• Older Home (Pre-1970): Older Homes are more likely than others to have damaged and degraded sewers.
  • Structural Movement It is possible that the pipe has been affected by shifting soil. It might have broken, bent, or been damaged if the pipe has moved. This could lead to costly repairs.
  • Lush Patches of Grass – This can be a sign of a septic leak or a septic tank. Because of its contents, sewer water can be a powerful fertilizer that can stimulate plant growth. If there is an area that looks unusually healthy, especially if it seems less lush or green than the rest of the yard then you should be concerned.
  • Pests or Rodents -- Pests and rodents are allowed to live in sewers.

Are You Buying A Home?

When you buy a house, it is a good idea to have the sewer scope inspected. This is due to the possibility that homes built before 1970 may have Orangeburg- or cast-iron drain lines.

These drain lines cannot be used today because they are too old and will need to be replaced. They may be damaged by roots, rust, or degradation. This can eventually lead to home backups and sewer smells.

  • Orangeburg Drain Lines
  • Cast Iron Drains
  • Roots Growing into Drainage Tube

Sewer Drainpipes that are damaged

Sewer Scope Inspection Results

Once the inspector has finished their inspection, listen out for these things:

  • Blockages and clogs
  • Cracks, cracks, or other imperfections in the lines
  • The type of material used in the line (clay/concrete, plastic, orangeburg and cast iron, etc.
  • Roots growing throughout the line
  • Separation or failure of the line
  • The drain will make your belly swell

These items may require repairs or replacement. Each case is different so it's important to talk to your inspector.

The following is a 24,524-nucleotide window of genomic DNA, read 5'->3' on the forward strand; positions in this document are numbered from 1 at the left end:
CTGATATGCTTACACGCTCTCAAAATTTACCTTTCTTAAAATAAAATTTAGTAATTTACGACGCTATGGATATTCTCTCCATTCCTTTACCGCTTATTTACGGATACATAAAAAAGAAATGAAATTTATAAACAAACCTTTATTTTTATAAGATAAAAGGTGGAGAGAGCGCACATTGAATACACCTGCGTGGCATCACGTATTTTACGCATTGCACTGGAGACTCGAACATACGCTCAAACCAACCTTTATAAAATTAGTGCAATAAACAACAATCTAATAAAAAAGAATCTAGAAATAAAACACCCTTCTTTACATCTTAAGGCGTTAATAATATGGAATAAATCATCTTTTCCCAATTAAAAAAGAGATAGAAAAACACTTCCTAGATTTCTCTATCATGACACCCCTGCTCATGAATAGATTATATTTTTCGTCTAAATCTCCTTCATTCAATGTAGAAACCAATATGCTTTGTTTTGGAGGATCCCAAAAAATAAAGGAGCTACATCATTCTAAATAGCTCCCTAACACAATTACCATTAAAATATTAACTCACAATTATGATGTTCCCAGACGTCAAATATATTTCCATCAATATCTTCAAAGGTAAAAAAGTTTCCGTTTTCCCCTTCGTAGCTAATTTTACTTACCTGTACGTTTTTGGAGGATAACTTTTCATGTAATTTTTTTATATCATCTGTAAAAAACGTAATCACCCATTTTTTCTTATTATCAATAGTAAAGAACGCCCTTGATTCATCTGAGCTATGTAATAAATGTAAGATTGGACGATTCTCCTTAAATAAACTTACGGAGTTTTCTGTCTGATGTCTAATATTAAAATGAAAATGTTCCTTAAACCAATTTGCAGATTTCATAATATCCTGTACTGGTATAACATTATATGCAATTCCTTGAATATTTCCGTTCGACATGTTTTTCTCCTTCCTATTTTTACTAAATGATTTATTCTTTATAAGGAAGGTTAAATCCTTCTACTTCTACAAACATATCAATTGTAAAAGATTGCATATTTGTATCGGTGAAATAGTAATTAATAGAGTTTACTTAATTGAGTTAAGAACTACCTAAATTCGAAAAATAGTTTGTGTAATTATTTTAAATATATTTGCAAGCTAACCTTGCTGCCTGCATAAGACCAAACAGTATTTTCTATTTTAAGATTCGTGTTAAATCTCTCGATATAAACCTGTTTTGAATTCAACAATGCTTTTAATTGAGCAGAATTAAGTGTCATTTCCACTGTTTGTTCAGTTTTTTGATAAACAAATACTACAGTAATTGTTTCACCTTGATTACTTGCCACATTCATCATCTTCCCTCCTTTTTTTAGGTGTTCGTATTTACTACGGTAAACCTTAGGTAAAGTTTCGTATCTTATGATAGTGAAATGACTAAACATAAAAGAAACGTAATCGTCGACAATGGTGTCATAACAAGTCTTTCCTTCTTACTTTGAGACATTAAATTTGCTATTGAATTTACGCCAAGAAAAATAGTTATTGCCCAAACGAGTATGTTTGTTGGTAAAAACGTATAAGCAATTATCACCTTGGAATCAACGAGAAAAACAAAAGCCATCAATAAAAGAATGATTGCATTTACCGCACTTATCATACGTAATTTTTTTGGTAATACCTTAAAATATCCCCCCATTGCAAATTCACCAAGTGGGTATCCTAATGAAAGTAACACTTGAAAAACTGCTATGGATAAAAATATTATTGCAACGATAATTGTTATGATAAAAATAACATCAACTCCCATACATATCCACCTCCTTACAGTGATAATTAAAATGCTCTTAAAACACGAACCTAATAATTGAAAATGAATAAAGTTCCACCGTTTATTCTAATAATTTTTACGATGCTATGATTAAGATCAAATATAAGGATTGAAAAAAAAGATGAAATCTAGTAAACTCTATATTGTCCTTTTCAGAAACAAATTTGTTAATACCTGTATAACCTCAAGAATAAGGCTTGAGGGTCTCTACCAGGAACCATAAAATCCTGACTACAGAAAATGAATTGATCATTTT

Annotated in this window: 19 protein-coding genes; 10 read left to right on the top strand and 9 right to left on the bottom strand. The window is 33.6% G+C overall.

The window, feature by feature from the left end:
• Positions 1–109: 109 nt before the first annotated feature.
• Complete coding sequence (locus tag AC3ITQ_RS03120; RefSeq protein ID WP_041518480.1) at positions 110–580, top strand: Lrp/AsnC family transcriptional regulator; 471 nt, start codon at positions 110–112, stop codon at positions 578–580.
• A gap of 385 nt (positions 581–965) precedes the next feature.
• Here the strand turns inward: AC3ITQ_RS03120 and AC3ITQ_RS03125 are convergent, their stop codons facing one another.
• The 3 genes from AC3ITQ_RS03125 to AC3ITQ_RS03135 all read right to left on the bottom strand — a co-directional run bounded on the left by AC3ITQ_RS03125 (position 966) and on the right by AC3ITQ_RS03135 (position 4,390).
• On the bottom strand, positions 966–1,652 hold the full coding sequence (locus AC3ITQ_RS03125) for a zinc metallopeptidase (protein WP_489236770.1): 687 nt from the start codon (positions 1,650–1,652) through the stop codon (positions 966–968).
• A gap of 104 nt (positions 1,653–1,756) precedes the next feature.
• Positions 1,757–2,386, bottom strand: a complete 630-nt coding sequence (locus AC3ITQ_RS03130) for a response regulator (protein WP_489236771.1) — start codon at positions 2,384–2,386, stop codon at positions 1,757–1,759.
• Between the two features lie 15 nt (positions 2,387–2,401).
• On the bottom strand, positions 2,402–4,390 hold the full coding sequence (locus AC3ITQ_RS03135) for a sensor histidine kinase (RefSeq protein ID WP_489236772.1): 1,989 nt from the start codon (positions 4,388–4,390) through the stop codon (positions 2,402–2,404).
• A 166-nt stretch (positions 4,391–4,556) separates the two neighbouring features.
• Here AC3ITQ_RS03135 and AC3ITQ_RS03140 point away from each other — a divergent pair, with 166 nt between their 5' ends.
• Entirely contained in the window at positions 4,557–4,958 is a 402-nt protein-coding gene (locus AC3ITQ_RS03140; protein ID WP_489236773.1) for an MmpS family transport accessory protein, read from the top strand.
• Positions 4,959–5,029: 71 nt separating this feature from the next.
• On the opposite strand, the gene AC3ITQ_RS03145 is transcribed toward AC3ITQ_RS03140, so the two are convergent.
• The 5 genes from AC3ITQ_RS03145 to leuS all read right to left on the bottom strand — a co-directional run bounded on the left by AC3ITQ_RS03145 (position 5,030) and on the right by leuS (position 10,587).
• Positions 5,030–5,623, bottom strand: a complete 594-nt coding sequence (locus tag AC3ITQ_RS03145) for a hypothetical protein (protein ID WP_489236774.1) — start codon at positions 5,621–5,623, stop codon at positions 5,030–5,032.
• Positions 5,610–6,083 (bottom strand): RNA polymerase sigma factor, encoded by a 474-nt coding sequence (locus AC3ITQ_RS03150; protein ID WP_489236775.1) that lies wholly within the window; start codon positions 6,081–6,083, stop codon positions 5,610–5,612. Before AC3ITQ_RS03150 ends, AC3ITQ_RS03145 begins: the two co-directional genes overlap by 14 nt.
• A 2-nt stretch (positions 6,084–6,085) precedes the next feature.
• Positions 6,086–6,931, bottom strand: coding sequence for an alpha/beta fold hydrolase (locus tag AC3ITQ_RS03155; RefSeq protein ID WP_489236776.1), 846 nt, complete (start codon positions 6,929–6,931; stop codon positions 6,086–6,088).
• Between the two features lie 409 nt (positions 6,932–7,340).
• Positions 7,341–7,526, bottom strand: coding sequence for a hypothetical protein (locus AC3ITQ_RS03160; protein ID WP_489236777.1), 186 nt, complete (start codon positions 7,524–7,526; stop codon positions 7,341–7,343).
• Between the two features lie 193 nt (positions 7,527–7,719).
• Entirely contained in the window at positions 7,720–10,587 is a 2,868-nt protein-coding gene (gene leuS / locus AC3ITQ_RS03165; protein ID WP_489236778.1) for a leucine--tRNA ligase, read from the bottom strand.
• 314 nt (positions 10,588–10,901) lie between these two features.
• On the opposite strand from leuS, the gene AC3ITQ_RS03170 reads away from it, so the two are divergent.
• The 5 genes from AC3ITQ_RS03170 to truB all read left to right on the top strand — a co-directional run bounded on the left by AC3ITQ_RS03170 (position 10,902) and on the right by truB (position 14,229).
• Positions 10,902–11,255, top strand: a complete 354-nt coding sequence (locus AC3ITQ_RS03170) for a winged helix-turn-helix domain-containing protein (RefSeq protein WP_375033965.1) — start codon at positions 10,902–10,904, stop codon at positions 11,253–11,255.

Does a Sewer Scope Inspection Make Sense?

The short answer is "Yes." It is estimated that the average cost of replacing your drains will be between $3,000 and $30,000. This could be due to factors such as location, size, and type. To access drains below your home, it is possible to have the flooring removed.

Technology is available that allows plumbers simply to install a liner on your existing drains. But it is still not possible to provide reliable data.

Many sewer scope companies recommend this inspection for all new construction homes. This is due to the fact that sewers were only installed and not tested. It's not unusual for new construction drains to be damaged or incorrectly installed.

Overall, the cost of replacing your sewer drains may outweigh the cost associated with a sewer scope examination.

Final Thoughts

A sewer scope involves the use of a camera to inspect a home's drain lines. An inspection can cost anywhere from $150 to $400 and is necessary if the home was built after 1970. A sewer scope inspection is recommended for homeowners and homebuyers, regardless of whether their home was built before 1970.

Sewer scope Portland completes sewer scope inspections for the Portland Region, OR.

Leave a comment below if you have further questions.